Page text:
Agave karatto Miller
Agave barbadensis Trelease
Agave medioxima Trelease
Agave obducta Trelease
Agave vangrolae Trelease
Agave ventum-versa Trelease
Dagger log, batta log, maguey, kabuya
”Dagger log,” also “batta log,” is native to the Windward Islands of the Caribbean West Indies, including Antigua and Barbuda; it is the national flower of both Antigua and Barbuda. They are not found in the wild elsewhere in North America. The common names refer to the use of the rigid flowering stalks to create fishing rafts. The white interior pulp of the leaves was also used for bait.
Identification: Rosettes are 8-10' (2.4-3 m) around. Leaves are dagger-like, medium green, up to 3' (1 m) long, with sharp tips and small teeth along the edges. The flowering spike is up to 18' (5.5 m) feet high, multiply branched near the top. Flowers are yellow. After flowering, numerous bulbils appear near the spent flowers, forming new plants which shortly drop to the ground (the baby plants are clearly visible in Photo 1).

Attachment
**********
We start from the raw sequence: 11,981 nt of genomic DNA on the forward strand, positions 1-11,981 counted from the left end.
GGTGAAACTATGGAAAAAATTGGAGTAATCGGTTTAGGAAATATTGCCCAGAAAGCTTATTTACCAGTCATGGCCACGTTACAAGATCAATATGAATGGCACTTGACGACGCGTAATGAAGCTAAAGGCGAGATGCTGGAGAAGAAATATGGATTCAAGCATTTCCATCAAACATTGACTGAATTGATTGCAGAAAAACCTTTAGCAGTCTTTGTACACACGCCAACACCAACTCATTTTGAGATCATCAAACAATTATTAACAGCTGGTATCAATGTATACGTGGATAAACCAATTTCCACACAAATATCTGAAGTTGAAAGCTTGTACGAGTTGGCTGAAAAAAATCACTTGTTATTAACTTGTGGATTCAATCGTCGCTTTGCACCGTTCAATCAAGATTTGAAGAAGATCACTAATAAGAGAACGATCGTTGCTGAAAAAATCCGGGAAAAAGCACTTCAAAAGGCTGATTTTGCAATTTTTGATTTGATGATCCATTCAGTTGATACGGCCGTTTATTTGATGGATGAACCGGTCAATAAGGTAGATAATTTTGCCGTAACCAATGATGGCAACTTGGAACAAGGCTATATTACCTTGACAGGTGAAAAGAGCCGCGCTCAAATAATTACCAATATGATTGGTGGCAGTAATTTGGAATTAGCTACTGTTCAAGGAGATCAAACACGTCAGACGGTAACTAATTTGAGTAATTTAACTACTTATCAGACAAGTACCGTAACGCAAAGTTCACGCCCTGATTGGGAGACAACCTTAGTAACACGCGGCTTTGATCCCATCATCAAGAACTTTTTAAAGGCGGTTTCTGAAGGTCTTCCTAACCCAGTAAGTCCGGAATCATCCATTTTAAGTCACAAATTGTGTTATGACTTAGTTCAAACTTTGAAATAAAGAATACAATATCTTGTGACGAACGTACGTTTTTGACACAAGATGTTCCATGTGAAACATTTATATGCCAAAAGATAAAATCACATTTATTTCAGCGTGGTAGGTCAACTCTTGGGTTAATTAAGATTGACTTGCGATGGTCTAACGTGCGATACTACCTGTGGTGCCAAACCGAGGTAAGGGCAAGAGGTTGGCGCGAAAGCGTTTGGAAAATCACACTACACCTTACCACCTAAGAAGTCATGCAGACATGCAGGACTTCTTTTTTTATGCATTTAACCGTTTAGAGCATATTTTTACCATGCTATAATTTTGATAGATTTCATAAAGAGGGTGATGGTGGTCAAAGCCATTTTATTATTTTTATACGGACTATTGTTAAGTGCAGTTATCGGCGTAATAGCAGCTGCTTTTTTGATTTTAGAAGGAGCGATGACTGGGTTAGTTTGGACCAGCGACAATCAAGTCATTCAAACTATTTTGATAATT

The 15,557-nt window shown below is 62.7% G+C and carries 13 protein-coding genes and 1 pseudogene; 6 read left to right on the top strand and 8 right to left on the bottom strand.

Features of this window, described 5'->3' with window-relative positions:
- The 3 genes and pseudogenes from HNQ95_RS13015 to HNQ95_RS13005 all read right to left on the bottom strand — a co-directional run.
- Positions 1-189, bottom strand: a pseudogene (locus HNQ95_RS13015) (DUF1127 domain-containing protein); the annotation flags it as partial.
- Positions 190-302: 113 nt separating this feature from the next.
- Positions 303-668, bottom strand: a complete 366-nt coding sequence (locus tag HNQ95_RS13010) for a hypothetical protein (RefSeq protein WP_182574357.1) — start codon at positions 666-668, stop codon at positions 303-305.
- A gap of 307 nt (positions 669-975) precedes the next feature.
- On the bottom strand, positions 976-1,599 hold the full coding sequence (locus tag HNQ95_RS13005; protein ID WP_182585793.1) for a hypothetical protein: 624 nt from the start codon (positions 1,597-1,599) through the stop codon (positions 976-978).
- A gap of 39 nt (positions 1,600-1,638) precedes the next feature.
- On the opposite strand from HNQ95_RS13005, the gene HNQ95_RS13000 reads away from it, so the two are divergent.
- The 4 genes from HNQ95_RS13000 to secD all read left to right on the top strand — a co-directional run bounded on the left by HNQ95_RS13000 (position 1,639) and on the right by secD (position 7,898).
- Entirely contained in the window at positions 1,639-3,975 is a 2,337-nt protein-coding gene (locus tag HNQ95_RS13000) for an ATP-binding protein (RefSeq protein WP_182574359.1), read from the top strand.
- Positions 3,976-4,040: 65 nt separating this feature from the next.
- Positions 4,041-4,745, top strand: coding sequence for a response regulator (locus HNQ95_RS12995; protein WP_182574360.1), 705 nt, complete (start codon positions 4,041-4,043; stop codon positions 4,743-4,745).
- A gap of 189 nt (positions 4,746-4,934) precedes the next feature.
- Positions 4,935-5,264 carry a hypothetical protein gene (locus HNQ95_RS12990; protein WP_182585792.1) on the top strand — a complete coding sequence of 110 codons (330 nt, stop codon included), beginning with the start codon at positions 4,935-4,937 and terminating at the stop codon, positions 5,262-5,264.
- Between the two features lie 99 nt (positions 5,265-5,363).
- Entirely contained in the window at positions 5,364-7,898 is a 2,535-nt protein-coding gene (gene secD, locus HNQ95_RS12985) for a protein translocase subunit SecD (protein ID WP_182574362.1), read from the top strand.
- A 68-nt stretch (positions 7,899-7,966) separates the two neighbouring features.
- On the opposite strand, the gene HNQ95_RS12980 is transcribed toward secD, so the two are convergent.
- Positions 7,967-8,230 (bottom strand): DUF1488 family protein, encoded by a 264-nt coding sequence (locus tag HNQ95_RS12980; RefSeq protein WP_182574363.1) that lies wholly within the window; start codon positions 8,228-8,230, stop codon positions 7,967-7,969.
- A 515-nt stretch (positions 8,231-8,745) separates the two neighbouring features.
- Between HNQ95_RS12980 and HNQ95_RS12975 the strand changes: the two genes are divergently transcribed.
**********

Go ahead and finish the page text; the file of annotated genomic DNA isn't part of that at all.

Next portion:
Agave karatto at the Huntington Botanical Gardens
Agave karatto on Desert-tropicals.com
Agave karatto at LifeDesks
Agave karatto at the University of Florida IFAS Extension (PDF with great photos of several Antiguan species)
Agave karatto description by Thomas H. Kent, last updated 25 May 2020.
Range: Zones 9b-11: